Sadly, a report issued this year from the Long Term Care Community Coalition (LTCCC) reveals the pervasive fear of retaliation in reporting poor care and mistreatment in the nursing home setting. This problem is all too common, as one study revealed approximately one in four residents expressed worrying about retaliation if they were to report a complaint or concern. As the report authors explain, “Residents and their families, afraid of the consequences, are discouraged from reporting on care concerns, filing grievances, and filing complaints with the nursing home, state survey agencies, and law enforcement.”
The lead researcher on the report, Eilon Caspi, an assistant professor at the University of Connecticut Institute for Collaboration on Health, Intervention and Policy, explained that there is an inherent asymmetrical power imbalance between residents and staff members because “[y]ou are dependent on staff members to provide you with basic care, continence, using the bathroom, the toilet, taking a shower.” Examples of alleged and reported consequences that residents fear include threats to delay or not provide services and care to residents, threats to neglect and abuse residents, threats of physical violence against residents, threats of retaliation if a resident reported being sexually abused, and threats to discharge residents from the nursing home. For instance, a resident alleged that “[a]n administrator threatened to discharge a resident (e.g., to be escorted out of the building by police, to be put on the street, and to be discharged to a homeless shelter) after mistakenly thinking the resident slammed the door loudly when he left the room.”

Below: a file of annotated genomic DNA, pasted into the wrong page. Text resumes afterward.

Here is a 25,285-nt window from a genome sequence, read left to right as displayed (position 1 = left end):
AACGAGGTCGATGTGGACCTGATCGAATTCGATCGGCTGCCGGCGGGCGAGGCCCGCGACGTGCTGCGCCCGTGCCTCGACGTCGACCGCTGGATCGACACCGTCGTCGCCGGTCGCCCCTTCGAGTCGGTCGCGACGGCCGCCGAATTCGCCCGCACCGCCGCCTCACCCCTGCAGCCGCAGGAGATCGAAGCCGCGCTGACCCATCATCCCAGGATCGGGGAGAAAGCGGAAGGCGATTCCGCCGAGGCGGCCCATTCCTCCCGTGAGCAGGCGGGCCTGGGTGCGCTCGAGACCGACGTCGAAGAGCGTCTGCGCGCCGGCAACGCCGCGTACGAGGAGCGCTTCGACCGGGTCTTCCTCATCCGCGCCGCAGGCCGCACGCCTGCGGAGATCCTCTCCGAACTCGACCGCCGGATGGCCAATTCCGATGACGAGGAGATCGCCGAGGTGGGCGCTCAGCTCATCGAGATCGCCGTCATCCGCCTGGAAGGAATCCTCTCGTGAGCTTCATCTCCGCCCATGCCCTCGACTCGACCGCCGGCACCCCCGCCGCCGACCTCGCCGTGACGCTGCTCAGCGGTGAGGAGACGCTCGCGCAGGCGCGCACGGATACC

In addition to concerns about abuse, neglect in nursing homes is also a pressing issue. A recent Washington Post exposé on the tragic effects of neglect in nursing homes reveals that dozens of assisted-living residents have died after those entrusted with their care did not observe them wandering away. For instance, in January 2022, 77-year-old Alzheimer’s patient Lynne Stewart wandered through an exit door of an assisted-living facility in Iowa, causing automated texts to ping the iPads of two caretakers working the night shift and the phones of an on-call nurse and the facility’s director every few minutes. The on-call nurse said she ignored the door alerts because she was with her family and the caretakers, who did not do their hourly safety checks on the memory-care residents, stated that they did not see the iPad alerts. Eight hours later, Ms. Stewart was found covered in ice on the ground near the exit and she passed away shortly thereafter. Although facilities in most states are required to report missing residents and preventable deaths, regulators have cited facilities for failing to report missing residents more than 200 times since 2018. Facilities and senior managers largely have not faced serious consequences, and in Connecticut, regulators do not have power to levy fines at all.
To prevent neglect and abuse, John Rowe, professor of health policy and aging at Columbia University Mailman School of Public Health and the Butler Aging Center, recommends evaluating staff conditions. Rowe explained, “This sector of the American health care system is underfunded. It’s understaffed. It’s undertrained. . . . [O]ne of the reflections of that is some level of elder abuse and neglect by an anxious, depressed, overworked, undertrained workforce. . . . We need to fix that.” Indeed, more must be done to protect the elderly and to ensure that nursing homes are safe for residents and staff alike.
If you or a loved one suffered an injury from abuse or neglect in a nursing home, you should reach out to an attorney right away. Contact the experienced attorneys at Berkowitz and Hanna, LLC if you have any questions about your legal rights regarding this concern. To schedule a free, no-obligation consultation, call 203-324-7909 or contact us online today.